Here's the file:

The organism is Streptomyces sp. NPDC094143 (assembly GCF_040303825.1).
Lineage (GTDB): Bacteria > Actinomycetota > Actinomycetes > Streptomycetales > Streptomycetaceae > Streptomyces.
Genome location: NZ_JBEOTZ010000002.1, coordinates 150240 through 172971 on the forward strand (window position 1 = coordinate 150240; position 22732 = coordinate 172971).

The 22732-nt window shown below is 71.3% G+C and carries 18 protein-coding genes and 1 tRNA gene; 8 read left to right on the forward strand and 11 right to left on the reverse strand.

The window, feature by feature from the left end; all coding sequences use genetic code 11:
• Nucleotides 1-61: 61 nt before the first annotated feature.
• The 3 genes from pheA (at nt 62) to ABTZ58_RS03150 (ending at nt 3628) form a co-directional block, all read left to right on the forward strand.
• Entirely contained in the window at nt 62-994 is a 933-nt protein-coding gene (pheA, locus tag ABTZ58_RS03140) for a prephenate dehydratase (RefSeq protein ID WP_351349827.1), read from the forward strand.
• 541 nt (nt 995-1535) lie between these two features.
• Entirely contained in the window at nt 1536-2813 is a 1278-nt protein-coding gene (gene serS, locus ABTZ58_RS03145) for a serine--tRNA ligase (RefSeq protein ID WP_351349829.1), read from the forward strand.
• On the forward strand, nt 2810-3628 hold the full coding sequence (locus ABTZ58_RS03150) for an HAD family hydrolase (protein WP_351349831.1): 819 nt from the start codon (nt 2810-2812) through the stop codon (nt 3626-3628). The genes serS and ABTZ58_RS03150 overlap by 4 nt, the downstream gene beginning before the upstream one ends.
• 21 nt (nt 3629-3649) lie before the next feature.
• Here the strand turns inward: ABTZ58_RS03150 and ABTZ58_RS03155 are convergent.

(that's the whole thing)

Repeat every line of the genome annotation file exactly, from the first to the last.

The organism is Streptomyces sp. NPDC094143 (assembly GCF_040303825.1).
Lineage (GTDB): Bacteria > Actinomycetota > Actinomycetes > Streptomycetales > Streptomycetaceae > Streptomyces.
Genome location: NZ_JBEOTZ010000002.1, coordinates 150240 through 172971 on the forward strand (window position 1 = coordinate 150240; position 22732 = coordinate 172971).

The 22732-nt window shown below is 71.3% G+C and carries 18 protein-coding genes and 1 tRNA gene; 8 read left to right on the forward strand and 11 right to left on the reverse strand.

The window, feature by feature from the left end; all coding sequences use genetic code 11:
• Nucleotides 1-61: 61 nt before the first annotated feature.
• The 3 genes from pheA (at nt 62) to ABTZ58_RS03150 (ending at nt 3628) form a co-directional block, all read left to right on the forward strand.
• Entirely contained in the window at nt 62-994 is a 933-nt protein-coding gene (pheA, locus tag ABTZ58_RS03140) for a prephenate dehydratase (RefSeq protein ID WP_351349827.1), read from the forward strand.
• 541 nt (nt 995-1535) lie between these two features.
• Entirely contained in the window at nt 1536-2813 is a 1278-nt protein-coding gene (gene serS, locus ABTZ58_RS03145) for a serine--tRNA ligase (RefSeq protein ID WP_351349829.1), read from the forward strand.
• On the forward strand, nt 2810-3628 hold the full coding sequence (locus ABTZ58_RS03150) for an HAD family hydrolase (protein WP_351349831.1): 819 nt from the start codon (nt 2810-2812) through the stop codon (nt 3626-3628). The genes serS and ABTZ58_RS03150 overlap by 4 nt, the downstream gene beginning before the upstream one ends.
• 21 nt (nt 3629-3649) lie before the next feature.
• Here the strand turns inward: ABTZ58_RS03150 and ABTZ58_RS03155 are convergent.